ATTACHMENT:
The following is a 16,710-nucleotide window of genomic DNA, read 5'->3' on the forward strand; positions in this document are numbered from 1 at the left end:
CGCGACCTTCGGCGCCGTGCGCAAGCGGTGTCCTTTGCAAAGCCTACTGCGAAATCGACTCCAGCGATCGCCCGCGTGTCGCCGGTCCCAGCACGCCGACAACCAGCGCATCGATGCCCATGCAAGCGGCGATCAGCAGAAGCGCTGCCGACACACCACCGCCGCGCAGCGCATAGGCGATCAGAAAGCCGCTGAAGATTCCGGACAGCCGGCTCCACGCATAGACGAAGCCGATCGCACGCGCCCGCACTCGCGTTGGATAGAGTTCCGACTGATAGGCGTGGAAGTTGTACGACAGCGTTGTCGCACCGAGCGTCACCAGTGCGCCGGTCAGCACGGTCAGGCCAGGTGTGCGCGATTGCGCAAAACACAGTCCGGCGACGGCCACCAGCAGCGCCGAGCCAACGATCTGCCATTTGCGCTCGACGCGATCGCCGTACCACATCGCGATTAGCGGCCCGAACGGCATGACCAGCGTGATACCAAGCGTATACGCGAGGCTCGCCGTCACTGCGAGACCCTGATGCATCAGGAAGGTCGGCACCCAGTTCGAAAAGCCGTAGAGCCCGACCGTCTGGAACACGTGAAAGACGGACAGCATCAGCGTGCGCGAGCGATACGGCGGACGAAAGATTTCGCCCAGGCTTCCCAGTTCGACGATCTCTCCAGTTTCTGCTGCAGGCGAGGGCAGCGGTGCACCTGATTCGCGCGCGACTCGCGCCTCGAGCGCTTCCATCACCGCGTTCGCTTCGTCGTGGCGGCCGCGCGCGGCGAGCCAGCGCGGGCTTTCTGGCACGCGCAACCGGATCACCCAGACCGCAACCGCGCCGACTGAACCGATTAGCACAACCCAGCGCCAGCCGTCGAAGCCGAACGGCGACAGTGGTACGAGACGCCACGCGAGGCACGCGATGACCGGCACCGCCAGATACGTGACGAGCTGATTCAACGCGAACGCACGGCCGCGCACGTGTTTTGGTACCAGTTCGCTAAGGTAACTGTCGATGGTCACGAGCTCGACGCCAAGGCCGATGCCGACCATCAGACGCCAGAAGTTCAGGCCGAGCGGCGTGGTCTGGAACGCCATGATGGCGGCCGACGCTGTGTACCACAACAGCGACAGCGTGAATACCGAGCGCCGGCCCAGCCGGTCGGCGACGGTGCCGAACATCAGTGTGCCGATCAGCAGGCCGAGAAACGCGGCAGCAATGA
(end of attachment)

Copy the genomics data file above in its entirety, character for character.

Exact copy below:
The following is a 16,710-nucleotide window of genomic DNA, read 5'->3' on the forward strand; positions in this document are numbered from 1 at the left end:
CGCGACCTTCGGCGCCGTGCGCAAGCGGTGTCCTTTGCAAAGCCTACTGCGAAATCGACTCCAGCGATCGCCCGCGTGTCGCCGGTCCCAGCACGCCGACAACCAGCGCATCGATGCCCATGCAAGCGGCGATCAGCAGAAGCGCTGCCGACACACCACCGCCGCGCAGCGCATAGGCGATCAGAAAGCCGCTGAAGATTCCGGACAGCCGGCTCCACGCATAGACGAAGCCGATCGCACGCGCCCGCACTCGCGTTGGATAGAGTTCCGACTGATAGGCGTGGAAGTTGTACGACAGCGTTGTCGCACCGAGCGTCACCAGTGCGCCGGTCAGCACGGTCAGGCCAGGTGTGCGCGATTGCGCAAAACACAGTCCGGCGACGGCCACCAGCAGCGCCGAGCCAACGATCTGCCATTTGCGCTCGACGCGATCGCCGTACCACATCGCGATTAGCGGCCCGAACGGCATGACCAGCGTGATACCAAGCGTATACGCGAGGCTCGCCGTCACTGCGAGACCCTGATGCATCAGGAAGGTCGGCACCCAGTTCGAAAAGCCGTAGAGCCCGACCGTCTGGAACACGTGAAAGACGGACAGCATCAGCGTGCGCGAGCGATACGGCGGACGAAAGATTTCGCCCAGGCTTCCCAGTTCGACGATCTCTCCAGTTTCTGCTGCAGGCGAGGGCAGCGGTGCACCTGATTCGCGCGCGACTCGCGCCTCGAGCGCTTCCATCACCGCGTTCGCTTCGTCGTGGCGGCCGCGCGCGGCGAGCCAGCGCGGGCTTTCTGGCACGCGCAACCGGATCACCCAGACCGCAACCGCGCCGACTGAACCGATTAGCACAACCCAGCGCCAGCCGTCGAAGCCGAACGGCGACAGTGGTACGAGACGCCACGCGAGGCACGCGATGACCGGCACCGCCAGATACGTGACGAGCTGATTCAACGCGAACGCACGGCCGCGCACGTGTTTTGGTACCAGTTCGCTAAGGTAACTGTCGATGGTCACGAGCTCGACGCCAAGGCCGATGCCGACCATCAGACGCCAGAAGTTCAGGCCGAGCGGCGTGGTCTGGAACGCCATGATGGCGGCCGACGCTGTGTACCACAACAGCGACAGCGTGAATACCGAGCGCCGGCCCAGCCGGTCGGCGACGGTGCCGAACATCAGTGTGCCGATCAGCAGGCCGAGAAACGCGGCAGCAATGA